When folks find out I’m the mother of a 5-year-old, 4-year-old, and 5-month-old, I often get the same response. Usually it’s something along the lines of, “Wow, you must be busy!” or “You’ve got your hands full.” In a lot of ways they’re right but I always secretly smile on the inside because I know that what goes in my house is not exactly what they picture.
You would think with this many little ones running around and a separate preschool and kindergarten to get to each day that our mornings are crazy. But you know what – they’re not. In fact, they’re often the best time of the day for me and my kids to connect.
Don’t believe me? Here’s a rundown of our typical morning.
5:00 am – Baby M wakes up and my husband kindly changes him and brings him from his room to our bed where he side-feeds and we snuggle for about 90 minutes.
7:30 am – I get up and make sure the 4- and 5-year-old are awake.
7:30 am – 8:15 am – I shower and get ready in my bathroom with baby M in a bassinet while the kids get themselves dressed, make and eat their own breakfast, and put their dishes away.
8:15 – 8:40 am – I head downstairs and get baby M dressed while giving the kids their customary “morning hug” and chatting about what they’re looking forward to that day. Next, I get baby M packed up while the kids go potty one last time, put on their shoes and coats, grab their backpacks and lunch boxes and go wait in the car for me.
8:40 am – Preschool and kindergarten, here we come!
Did you notice what’s missing here? Namely my help in anything the kids do from the time they wake up to the time they’re in the car waiting to be driven to school. Pretty cool, right?
Now before you leave a comment about how I’m a total stepford mom putting crazy expectations on my kids, keep in mind that it hasn’t always been this way, and it didn’t happen overnight. Nevertheless, with a little determination (OK, some days – a lot), patience, and practice, my young children have become remarkably self-sufficient during this part of our day and they couldn’t be happier about it.
This, of course, also makes me incredibly happy. Not only because it makes my morning exponentially easier, but also because I truly believe that the most important things we teach our children as parents are what we teach them to do for themselves.
If you’re interested in getting your kiddos to take a bigger role in their self-care each morning, here are my best tips:
The best thing I did for our mornings, by far, was to put up a routine list like this free printable we’ve created for you. How you use it is completely up to you. We’re big on intrinsic motivation around here so instead of giving the kids stickers to check off each item, or rewarding them when all items were successfully checked off, we kept it simple.
We laminated one routine sheet for each child and put them on the fridge. In the beginning the kids would use a magnet on top of each item to show they’d been completed. Now they only use the sheets a reference but they’re still quick to proudly report that they’ve gotten everything done each day.
As much as I’d love to tell you that all you need to do is stick this magical routine chart up on the fridge and you’re good to go, it’s just not so. For a long time in the beginning, I had to go through each of these steps right alongside my kids. We did them together and I made sure to make a big deal of referencing the charts and being consistent about moving the magnets each and every day.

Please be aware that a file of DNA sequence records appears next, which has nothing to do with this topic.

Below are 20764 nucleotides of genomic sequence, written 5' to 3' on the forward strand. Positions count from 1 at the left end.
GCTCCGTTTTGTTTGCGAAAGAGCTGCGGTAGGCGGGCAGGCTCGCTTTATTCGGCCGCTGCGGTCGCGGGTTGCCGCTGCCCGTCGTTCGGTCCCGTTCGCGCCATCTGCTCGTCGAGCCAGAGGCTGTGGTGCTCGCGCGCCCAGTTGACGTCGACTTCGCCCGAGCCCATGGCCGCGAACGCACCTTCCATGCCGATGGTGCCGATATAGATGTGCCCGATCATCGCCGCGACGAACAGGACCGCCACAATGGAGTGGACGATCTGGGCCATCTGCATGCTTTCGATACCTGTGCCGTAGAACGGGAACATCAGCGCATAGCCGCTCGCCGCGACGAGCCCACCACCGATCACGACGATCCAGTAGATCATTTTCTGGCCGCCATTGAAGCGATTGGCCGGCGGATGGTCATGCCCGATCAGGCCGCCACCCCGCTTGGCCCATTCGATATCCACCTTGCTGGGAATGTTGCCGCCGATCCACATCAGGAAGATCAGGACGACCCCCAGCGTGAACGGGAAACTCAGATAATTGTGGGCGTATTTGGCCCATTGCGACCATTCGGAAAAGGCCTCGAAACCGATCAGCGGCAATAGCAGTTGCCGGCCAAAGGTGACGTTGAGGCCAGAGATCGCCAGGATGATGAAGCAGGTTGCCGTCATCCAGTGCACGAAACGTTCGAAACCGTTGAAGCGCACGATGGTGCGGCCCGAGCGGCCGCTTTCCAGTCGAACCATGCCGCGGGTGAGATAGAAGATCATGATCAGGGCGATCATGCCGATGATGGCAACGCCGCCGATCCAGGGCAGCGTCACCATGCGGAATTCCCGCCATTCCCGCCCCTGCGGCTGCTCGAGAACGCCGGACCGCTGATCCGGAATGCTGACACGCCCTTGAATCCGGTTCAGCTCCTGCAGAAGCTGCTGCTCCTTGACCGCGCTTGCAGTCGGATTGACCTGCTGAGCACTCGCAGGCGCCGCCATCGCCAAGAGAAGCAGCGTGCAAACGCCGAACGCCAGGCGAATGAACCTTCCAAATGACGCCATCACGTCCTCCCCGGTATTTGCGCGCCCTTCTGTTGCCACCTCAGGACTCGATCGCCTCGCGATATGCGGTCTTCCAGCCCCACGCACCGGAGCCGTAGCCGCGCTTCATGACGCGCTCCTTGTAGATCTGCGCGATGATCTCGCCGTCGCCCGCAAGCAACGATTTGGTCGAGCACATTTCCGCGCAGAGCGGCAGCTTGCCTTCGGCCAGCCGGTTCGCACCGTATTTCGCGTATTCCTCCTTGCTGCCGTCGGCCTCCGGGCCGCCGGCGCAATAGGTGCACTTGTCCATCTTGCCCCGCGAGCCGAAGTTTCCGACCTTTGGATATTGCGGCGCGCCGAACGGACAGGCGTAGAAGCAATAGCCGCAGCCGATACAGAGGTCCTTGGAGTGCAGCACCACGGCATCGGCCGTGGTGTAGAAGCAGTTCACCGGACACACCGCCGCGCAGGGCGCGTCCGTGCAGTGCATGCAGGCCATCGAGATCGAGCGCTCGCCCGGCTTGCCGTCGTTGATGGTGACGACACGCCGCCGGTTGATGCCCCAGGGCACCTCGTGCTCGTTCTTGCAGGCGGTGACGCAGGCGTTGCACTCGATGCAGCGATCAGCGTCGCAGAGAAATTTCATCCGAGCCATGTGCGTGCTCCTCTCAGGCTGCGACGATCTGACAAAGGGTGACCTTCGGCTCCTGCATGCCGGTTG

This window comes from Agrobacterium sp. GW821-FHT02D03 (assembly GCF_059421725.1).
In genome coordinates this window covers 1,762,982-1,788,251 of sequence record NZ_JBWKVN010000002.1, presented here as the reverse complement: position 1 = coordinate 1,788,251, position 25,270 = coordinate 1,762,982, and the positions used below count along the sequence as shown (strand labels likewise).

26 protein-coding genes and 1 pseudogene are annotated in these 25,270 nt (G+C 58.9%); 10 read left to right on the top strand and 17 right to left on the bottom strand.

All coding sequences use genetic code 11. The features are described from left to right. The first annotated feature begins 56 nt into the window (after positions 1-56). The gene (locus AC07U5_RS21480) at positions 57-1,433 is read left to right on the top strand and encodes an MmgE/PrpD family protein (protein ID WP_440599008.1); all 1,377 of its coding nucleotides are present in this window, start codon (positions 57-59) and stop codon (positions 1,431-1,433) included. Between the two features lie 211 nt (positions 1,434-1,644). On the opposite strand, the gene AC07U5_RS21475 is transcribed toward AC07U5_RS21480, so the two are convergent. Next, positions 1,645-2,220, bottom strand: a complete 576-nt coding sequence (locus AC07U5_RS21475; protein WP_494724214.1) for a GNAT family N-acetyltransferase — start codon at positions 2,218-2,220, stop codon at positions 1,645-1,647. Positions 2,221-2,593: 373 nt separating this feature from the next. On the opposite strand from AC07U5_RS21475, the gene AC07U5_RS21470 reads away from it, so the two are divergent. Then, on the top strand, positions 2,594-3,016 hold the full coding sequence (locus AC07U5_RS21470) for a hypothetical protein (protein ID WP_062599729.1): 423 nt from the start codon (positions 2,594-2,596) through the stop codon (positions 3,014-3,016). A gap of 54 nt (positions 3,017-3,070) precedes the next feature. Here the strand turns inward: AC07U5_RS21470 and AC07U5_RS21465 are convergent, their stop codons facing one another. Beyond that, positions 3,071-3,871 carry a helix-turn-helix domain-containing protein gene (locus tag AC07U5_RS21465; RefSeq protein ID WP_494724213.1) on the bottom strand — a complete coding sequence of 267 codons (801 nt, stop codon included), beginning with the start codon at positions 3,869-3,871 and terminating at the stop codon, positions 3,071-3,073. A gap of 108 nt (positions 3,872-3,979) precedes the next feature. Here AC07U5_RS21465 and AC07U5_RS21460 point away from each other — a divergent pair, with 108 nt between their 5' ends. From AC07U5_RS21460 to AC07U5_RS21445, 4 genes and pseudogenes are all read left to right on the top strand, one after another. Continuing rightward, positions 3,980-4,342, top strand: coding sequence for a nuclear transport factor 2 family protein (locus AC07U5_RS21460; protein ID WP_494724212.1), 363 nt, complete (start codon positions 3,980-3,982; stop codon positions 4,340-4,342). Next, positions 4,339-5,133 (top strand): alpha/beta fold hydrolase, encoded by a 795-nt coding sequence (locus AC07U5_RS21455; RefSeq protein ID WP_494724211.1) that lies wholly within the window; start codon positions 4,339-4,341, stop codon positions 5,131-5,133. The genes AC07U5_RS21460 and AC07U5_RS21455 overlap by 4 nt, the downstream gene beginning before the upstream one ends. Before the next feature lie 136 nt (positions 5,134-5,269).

Use Lots of Positive Reinforcement
This one is huge. Make a big effort to “catch” your kids getting parts of their morning routine done on their own. Celebrate their accomplishments both at the time and later on too. I tried to regularly remember to announce to Dad at dinner time that my (then) 3-year-old put her coat and shoes on all by herself that morning or that my 4-year-old remembered to clear his spot and brush his teeth all on his own.
Do the Prep Work
The easier you make each step in the morning routine, the more successful your children will be. Since I want my kids to make their own breakfast, I cleared out the bottom two drawers in my kitchen and filled them with the kids cups and dishes to make them accessible. You can do the same thing with the food, placing filled milk cups, pre-chopped fruit, and easy-to-reach yogurt cups on the bottom shelf.
If it’s the shoes and coats that are tripping your kids up, look for ways to make each part easier. Does your child always get their shoes on the wrong feet? Take a sticker with his favorite character on it and tear it in half, placing one half inside each shoe. That way when the left shoe is on the left side and the right shoe is on the right side the sticker will line up.
If the kids have trouble getting their arms into coats, teach them to lay the coats zipper-side up on the floor facing away from them. Next, show them how to slip their arms into the sleeves and then raise their arms above their head, effectively flipping the coat up over their head and onto their backs.
It also goes almost without saying that a well-rested child is going to be a happier and much more cooperative child. So if you want them to get up early and be happy about it, be sure they’re getting to bed early and getting lots of good sleep!
Make it Worth their While
Finally, along with positive reinforcement, find other ways to get your children excited about getting ready quickly in the morning. Sometimes I put out a favorite coloring book and crayons or a couple of puzzles before I go to bed at night. The kids know they get to play with them if they check everything off on their routine chart and there’s still time to spare before we have to leave.
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